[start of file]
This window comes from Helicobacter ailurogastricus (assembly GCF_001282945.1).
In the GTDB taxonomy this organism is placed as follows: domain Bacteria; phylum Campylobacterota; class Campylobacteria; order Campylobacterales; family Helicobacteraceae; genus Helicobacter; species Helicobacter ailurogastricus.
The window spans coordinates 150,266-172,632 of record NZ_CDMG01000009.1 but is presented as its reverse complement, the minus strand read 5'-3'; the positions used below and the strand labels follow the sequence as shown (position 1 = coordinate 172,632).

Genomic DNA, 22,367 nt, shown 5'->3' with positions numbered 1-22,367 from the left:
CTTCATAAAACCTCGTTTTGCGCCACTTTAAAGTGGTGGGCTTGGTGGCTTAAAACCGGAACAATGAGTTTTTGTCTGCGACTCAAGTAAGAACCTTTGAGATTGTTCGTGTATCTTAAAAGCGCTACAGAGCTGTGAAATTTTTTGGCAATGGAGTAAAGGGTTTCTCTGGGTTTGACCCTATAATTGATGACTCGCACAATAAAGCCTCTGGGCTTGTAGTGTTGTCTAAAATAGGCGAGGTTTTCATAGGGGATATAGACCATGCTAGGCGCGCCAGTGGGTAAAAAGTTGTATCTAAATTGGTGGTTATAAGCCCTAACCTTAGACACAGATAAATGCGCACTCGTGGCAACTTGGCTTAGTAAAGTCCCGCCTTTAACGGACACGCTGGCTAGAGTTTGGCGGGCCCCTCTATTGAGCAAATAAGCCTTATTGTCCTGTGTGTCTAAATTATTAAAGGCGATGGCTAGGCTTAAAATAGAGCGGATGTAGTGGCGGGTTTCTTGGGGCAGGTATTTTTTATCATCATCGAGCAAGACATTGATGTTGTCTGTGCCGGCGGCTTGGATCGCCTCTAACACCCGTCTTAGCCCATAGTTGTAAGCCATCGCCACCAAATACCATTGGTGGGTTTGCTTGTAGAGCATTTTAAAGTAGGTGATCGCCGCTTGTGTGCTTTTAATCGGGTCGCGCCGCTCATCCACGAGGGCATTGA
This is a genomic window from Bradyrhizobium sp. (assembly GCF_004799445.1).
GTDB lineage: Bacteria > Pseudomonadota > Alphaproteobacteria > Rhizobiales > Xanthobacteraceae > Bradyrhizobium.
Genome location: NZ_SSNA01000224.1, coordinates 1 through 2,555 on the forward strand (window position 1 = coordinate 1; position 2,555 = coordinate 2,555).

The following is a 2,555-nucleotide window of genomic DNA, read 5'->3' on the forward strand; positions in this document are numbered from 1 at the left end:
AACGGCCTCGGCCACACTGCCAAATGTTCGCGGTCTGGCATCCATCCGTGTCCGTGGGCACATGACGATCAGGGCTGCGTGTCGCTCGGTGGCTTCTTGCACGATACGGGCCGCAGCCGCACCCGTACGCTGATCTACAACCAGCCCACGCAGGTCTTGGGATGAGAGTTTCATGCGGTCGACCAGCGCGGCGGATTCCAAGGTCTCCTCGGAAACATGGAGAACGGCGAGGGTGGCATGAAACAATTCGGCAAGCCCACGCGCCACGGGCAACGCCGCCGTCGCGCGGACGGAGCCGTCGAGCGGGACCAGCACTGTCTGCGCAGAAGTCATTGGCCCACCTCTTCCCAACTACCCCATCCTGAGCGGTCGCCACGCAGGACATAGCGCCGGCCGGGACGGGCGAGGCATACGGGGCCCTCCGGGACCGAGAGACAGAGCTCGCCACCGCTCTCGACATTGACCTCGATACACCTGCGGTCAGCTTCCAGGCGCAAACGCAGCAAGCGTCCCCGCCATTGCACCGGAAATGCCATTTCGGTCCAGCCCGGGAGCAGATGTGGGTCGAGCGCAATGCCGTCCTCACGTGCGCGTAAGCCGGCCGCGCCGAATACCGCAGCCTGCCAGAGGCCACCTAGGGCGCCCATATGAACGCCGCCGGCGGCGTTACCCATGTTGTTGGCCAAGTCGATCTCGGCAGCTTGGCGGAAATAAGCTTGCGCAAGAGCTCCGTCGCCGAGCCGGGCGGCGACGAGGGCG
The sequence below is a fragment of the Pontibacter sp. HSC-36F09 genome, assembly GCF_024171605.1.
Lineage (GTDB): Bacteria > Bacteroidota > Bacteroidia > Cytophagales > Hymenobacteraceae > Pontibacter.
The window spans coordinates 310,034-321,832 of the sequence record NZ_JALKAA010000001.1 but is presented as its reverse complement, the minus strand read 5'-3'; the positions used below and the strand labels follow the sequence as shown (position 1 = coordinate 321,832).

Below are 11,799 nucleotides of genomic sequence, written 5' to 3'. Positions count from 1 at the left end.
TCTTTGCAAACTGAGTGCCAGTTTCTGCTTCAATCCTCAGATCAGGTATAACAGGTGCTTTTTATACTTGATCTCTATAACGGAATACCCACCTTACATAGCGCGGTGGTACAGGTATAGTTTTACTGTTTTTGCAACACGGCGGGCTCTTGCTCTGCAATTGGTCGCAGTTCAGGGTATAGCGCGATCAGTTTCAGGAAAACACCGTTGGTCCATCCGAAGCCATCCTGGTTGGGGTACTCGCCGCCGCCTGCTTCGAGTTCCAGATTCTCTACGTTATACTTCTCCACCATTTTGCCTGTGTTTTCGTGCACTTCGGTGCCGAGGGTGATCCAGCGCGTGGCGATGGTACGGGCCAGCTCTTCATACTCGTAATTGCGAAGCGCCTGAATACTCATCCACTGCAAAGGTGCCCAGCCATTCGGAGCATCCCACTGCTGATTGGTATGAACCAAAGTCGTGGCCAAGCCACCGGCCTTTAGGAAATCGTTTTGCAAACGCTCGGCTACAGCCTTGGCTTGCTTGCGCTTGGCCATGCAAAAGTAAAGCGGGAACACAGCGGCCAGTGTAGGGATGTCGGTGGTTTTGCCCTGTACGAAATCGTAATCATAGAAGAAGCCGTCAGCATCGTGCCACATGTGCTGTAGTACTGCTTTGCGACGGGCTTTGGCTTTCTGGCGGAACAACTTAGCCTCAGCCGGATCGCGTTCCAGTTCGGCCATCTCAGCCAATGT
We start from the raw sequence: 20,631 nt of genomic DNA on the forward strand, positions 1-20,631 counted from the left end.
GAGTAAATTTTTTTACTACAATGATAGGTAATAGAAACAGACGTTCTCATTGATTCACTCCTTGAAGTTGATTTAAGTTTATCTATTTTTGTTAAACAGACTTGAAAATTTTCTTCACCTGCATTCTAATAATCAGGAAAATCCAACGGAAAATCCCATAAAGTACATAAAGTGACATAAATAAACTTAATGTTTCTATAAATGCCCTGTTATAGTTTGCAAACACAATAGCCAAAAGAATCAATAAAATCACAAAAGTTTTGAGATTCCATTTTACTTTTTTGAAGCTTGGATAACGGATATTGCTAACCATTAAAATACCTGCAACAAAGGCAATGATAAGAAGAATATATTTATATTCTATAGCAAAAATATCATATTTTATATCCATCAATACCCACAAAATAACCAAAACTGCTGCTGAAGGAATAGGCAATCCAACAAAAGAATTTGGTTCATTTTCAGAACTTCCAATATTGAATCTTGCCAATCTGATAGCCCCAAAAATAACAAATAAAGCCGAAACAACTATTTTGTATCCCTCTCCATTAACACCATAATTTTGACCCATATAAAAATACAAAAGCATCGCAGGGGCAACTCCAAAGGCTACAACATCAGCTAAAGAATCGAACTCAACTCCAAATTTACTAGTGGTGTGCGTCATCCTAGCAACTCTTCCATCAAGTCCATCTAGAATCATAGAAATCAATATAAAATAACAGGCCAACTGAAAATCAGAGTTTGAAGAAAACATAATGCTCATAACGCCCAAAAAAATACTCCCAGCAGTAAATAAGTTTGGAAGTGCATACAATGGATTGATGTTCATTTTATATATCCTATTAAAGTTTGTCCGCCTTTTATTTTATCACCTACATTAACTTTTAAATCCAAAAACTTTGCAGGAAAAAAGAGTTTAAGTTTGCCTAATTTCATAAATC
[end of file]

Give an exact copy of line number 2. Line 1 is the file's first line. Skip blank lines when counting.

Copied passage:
In the GTDB taxonomy this organism is placed as follows: domain Bacteria; phylum Campylobacterota; class Campylobacteria; order Campylobacterales; family Helicobacteraceae; genus Helicobacter; species Helicobacter ailurogastricus.